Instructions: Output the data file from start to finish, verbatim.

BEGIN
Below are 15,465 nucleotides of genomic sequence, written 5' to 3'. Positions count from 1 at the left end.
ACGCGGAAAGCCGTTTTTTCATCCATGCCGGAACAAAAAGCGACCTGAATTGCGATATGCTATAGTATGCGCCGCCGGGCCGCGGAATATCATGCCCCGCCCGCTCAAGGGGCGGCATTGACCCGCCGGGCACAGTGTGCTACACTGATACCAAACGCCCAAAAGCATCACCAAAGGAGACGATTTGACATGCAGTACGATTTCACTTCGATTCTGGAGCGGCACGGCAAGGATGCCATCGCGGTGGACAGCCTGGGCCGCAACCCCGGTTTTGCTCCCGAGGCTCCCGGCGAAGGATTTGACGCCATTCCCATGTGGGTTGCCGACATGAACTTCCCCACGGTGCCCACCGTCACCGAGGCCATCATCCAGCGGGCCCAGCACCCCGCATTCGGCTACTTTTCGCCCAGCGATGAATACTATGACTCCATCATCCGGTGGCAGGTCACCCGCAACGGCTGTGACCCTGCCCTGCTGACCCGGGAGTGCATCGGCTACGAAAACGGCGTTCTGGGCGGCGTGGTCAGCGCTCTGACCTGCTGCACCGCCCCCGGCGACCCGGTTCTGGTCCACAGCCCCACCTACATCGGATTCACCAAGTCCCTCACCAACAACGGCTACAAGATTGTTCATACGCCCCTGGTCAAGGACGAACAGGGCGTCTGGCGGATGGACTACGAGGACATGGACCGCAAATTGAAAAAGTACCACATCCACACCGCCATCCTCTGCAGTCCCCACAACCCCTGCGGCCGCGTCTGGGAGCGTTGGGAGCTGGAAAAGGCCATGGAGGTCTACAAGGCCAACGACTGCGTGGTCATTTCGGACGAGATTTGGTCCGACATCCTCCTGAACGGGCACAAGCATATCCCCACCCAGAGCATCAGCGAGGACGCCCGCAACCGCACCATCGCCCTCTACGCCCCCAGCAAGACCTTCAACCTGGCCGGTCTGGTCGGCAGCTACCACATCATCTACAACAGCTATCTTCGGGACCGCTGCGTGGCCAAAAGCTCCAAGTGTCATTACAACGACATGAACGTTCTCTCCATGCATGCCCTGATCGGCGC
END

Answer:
Below are 15,465 nucleotides of genomic sequence, written 5' to 3'. Positions count from 1 at the left end.
ACGCGGAAAGCCGTTTTTTCATCCATGCCGGAACAAAAAGCGACCTGAATTGCGATATGCTATAGTATGCGCCGCCGGGCCGCGGAATATCATGCCCCGCCCGCTCAAGGGGCGGCATTGACCCGCCGGGCACAGTGTGCTACACTGATACCAAACGCCCAAAAGCATCACCAAAGGAGACGATTTGACATGCAGTACGATTTCACTTCGATTCTGGAGCGGCACGGCAAGGATGCCATCGCGGTGGACAGCCTGGGCCGCAACCCCGGTTTTGCTCCCGAGGCTCCCGGCGAAGGATTTGACGCCATTCCCATGTGGGTTGCCGACATGAACTTCCCCACGGTGCCCACCGTCACCGAGGCCATCATCCAGCGGGCCCAGCACCCCGCATTCGGCTACTTTTCGCCCAGCGATGAATACTATGACTCCATCATCCGGTGGCAGGTCACCCGCAACGGCTGTGACCCTGCCCTGCTGACCCGGGAGTGCATCGGCTACGAAAACGGCGTTCTGGGCGGCGTGGTCAGCGCTCTGACCTGCTGCACCGCCCCCGGCGACCCGGTTCTGGTCCACAGCCCCACCTACATCGGATTCACCAAGTCCCTCACCAACAACGGCTACAAGATTGTTCATACGCCCCTGGTCAAGGACGAACAGGGCGTCTGGCGGATGGACTACGAGGACATGGACCGCAAATTGAAAAAGTACCACATCCACACCGCCATCCTCTGCAGTCCCCACAACCCCTGCGGCCGCGTCTGGGAGCGTTGGGAGCTGGAAAAGGCCATGGAGGTCTACAAGGCCAACGACTGCGTGGTCATTTCGGACGAGATTTGGTCCGACATCCTCCTGAACGGGCACAAGCATATCCCCACCCAGAGCATCAGCGAGGACGCCCGCAACCGCACCATCGCCCTCTACGCCCCCAGCAAGACCTTCAACCTGGCCGGTCTGGTCGGCAGCTACCACATCATCTACAACAGCTATCTTCGGGACCGCTGCGTGGCCAAAAGCTCCAAGTGTCATTACAACGACATGAACGTTCTCTCCATGCATGCCCTGATCGGCGC